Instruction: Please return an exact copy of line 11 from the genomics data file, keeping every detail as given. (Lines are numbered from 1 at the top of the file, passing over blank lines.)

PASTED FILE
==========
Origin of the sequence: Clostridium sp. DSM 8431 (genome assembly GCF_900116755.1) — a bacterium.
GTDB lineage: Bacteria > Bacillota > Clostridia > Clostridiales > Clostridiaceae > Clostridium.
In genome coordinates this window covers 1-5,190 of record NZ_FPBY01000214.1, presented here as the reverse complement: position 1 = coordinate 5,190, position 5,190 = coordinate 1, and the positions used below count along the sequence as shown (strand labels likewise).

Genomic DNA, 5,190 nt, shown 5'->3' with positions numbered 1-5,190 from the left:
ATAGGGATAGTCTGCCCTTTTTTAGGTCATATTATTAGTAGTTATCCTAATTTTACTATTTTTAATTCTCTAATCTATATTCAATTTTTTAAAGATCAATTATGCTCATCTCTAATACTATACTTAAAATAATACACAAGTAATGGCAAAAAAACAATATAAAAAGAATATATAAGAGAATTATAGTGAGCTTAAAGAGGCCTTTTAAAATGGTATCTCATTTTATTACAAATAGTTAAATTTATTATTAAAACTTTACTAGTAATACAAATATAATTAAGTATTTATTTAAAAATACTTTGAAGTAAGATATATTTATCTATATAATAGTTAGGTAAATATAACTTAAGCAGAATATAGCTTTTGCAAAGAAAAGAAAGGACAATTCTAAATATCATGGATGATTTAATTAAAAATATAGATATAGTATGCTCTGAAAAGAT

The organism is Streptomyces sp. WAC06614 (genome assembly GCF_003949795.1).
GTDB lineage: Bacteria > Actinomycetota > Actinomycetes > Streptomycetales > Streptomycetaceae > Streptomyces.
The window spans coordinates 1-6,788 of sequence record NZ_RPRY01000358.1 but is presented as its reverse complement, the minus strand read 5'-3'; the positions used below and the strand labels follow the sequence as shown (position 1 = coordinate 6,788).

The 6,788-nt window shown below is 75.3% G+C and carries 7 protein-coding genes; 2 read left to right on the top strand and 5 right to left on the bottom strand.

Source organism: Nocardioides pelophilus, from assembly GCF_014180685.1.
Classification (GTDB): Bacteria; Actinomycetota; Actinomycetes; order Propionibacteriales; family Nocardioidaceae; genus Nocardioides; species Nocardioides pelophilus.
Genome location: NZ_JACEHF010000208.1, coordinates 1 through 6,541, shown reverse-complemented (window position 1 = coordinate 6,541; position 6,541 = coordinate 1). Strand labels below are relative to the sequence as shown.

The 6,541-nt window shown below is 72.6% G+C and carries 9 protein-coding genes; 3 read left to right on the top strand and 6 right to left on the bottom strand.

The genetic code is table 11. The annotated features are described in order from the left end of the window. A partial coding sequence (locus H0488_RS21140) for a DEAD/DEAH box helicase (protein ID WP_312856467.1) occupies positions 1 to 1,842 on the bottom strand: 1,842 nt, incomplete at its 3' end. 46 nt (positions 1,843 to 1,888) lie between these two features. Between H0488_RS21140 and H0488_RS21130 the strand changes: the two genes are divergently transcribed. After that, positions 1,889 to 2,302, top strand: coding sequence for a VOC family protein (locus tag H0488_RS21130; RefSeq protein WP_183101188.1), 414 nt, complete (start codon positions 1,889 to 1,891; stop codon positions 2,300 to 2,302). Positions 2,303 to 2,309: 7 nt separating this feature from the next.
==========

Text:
Classification (GTDB): Bacteria; Actinomycetota; Actinomycetes; order Propionibacteriales; family Nocardioidaceae; genus Nocardioides; species Nocardioides pelophilus.